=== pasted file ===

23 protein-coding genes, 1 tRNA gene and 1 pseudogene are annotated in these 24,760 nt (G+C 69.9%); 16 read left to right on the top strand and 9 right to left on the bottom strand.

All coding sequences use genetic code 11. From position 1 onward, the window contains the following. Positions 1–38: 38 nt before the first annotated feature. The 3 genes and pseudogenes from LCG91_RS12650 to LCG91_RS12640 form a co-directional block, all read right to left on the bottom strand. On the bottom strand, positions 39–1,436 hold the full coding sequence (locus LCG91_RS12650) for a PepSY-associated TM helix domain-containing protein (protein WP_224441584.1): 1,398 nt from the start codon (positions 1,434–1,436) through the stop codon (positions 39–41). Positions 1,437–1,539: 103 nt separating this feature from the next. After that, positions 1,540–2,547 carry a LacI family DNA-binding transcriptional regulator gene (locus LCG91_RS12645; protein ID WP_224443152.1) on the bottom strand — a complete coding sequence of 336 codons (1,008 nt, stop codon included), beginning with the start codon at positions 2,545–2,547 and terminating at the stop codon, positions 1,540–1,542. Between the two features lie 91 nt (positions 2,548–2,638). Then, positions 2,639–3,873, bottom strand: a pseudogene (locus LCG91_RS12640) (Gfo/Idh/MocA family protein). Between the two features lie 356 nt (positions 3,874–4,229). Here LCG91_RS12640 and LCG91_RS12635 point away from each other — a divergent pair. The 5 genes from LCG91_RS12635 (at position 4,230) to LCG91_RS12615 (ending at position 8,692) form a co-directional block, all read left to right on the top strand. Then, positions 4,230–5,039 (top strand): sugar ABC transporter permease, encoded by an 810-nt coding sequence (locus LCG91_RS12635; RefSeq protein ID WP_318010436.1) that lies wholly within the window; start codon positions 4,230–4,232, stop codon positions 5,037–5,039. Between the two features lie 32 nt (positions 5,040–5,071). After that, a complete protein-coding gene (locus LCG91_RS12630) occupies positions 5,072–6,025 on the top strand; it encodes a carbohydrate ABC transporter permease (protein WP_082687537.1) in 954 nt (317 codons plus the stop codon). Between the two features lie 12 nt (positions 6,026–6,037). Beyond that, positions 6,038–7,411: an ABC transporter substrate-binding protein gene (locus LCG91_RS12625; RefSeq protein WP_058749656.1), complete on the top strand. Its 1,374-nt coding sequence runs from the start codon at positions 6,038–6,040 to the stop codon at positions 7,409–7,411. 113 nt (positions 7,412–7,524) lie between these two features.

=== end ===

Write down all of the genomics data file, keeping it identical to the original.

23 protein-coding genes, 1 tRNA gene and 1 pseudogene are annotated in these 24,760 nt (G+C 69.9%); 16 read left to right on the top strand and 9 right to left on the bottom strand.

All coding sequences use genetic code 11. From position 1 onward, the window contains the following. Positions 1–38: 38 nt before the first annotated feature. The 3 genes and pseudogenes from LCG91_RS12650 to LCG91_RS12640 form a co-directional block, all read right to left on the bottom strand. On the bottom strand, positions 39–1,436 hold the full coding sequence (locus LCG91_RS12650) for a PepSY-associated TM helix domain-containing protein (protein WP_224441584.1): 1,398 nt from the start codon (positions 1,434–1,436) through the stop codon (positions 39–41). Positions 1,437–1,539: 103 nt separating this feature from the next. After that, positions 1,540–2,547 carry a LacI family DNA-binding transcriptional regulator gene (locus LCG91_RS12645; protein ID WP_224443152.1) on the bottom strand — a complete coding sequence of 336 codons (1,008 nt, stop codon included), beginning with the start codon at positions 2,545–2,547 and terminating at the stop codon, positions 1,540–1,542. Between the two features lie 91 nt (positions 2,548–2,638). Then, positions 2,639–3,873, bottom strand: a pseudogene (locus LCG91_RS12640) (Gfo/Idh/MocA family protein). Between the two features lie 356 nt (positions 3,874–4,229). Here LCG91_RS12640 and LCG91_RS12635 point away from each other — a divergent pair. The 5 genes from LCG91_RS12635 (at position 4,230) to LCG91_RS12615 (ending at position 8,692) form a co-directional block, all read left to right on the top strand. Then, positions 4,230–5,039 (top strand): sugar ABC transporter permease, encoded by an 810-nt coding sequence (locus LCG91_RS12635; RefSeq protein ID WP_318010436.1) that lies wholly within the window; start codon positions 4,230–4,232, stop codon positions 5,037–5,039. Between the two features lie 32 nt (positions 5,040–5,071). After that, a complete protein-coding gene (locus LCG91_RS12630) occupies positions 5,072–6,025 on the top strand; it encodes a carbohydrate ABC transporter permease (protein WP_082687537.1) in 954 nt (317 codons plus the stop codon). Between the two features lie 12 nt (positions 6,026–6,037). Beyond that, positions 6,038–7,411: an ABC transporter substrate-binding protein gene (locus LCG91_RS12625; RefSeq protein WP_058749656.1), complete on the top strand. Its 1,374-nt coding sequence runs from the start codon at positions 6,038–6,040 to the stop codon at positions 7,409–7,411. 113 nt (positions 7,412–7,524) lie between these two features.